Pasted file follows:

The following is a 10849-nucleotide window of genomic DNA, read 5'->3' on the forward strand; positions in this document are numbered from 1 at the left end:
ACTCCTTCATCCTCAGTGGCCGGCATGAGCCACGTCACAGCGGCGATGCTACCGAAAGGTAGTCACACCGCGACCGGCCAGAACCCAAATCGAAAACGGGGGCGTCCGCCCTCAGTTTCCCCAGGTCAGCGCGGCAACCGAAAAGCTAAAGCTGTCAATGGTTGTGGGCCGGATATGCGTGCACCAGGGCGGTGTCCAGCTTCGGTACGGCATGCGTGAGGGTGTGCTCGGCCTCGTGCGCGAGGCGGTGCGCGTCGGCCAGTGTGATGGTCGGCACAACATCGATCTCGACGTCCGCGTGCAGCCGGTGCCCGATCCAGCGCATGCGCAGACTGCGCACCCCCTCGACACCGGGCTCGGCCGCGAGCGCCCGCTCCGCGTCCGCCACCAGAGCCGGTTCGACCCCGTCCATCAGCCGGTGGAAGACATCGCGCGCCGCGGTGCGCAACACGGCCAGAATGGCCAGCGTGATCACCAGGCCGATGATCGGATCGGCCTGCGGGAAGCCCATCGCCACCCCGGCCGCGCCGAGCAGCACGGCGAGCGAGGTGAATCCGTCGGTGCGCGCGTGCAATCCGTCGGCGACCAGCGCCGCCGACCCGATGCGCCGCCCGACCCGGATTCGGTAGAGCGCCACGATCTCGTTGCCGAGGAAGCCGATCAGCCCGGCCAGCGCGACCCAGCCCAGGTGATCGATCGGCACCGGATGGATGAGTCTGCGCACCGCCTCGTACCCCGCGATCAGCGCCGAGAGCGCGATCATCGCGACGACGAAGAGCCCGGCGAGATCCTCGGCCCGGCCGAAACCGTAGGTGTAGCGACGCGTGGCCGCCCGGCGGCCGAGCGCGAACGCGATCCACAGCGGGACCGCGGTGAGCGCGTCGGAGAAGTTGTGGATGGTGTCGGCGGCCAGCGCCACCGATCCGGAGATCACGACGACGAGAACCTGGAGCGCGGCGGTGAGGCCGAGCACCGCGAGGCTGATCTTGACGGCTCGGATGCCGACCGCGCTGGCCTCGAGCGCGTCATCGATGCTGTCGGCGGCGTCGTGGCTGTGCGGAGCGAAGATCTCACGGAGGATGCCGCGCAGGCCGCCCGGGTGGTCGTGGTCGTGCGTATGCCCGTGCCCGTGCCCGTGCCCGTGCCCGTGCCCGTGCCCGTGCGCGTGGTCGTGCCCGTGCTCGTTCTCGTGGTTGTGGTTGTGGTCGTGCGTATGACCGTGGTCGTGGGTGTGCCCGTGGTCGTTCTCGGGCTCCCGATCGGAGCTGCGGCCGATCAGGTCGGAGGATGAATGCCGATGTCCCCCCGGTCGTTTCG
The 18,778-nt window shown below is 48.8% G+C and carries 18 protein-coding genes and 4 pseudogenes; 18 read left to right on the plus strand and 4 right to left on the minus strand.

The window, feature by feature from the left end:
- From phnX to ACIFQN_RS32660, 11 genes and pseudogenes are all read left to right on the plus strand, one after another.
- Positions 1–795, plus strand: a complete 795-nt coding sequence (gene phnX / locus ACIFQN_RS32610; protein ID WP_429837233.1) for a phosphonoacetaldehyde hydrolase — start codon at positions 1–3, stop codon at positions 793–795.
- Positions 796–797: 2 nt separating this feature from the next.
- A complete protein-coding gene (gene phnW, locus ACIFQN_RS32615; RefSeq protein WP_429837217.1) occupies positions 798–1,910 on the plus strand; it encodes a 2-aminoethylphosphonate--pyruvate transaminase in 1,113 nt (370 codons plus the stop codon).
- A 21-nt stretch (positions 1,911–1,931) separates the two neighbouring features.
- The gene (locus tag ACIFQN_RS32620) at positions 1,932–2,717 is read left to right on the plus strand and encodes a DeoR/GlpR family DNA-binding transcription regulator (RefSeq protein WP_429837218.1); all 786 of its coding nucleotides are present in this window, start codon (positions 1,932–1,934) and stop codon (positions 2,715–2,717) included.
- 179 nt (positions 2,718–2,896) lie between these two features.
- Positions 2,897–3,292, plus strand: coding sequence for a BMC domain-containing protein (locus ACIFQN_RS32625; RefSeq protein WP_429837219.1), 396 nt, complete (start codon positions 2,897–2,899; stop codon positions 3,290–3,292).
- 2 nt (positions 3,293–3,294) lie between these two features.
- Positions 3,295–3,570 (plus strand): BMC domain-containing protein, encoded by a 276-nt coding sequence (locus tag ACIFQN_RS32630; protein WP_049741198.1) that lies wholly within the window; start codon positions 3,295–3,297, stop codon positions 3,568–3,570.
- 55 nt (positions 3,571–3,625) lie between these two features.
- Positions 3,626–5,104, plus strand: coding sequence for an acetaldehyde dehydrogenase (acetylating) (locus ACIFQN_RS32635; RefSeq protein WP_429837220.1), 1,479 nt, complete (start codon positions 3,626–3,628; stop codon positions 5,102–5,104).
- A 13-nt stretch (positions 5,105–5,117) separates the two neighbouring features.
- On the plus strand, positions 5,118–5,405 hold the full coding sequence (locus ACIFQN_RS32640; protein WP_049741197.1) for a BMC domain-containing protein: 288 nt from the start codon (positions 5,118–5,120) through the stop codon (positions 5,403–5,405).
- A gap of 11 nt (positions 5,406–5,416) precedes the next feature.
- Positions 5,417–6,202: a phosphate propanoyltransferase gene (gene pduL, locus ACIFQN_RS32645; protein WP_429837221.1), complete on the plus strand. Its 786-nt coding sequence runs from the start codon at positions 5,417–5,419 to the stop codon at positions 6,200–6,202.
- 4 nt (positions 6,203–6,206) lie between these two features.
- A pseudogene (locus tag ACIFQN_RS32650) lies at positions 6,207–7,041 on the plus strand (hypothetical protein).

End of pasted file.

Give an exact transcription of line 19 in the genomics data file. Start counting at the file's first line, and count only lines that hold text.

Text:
- A gap of 11 nt (positions 5,406–5,416) precedes the next feature.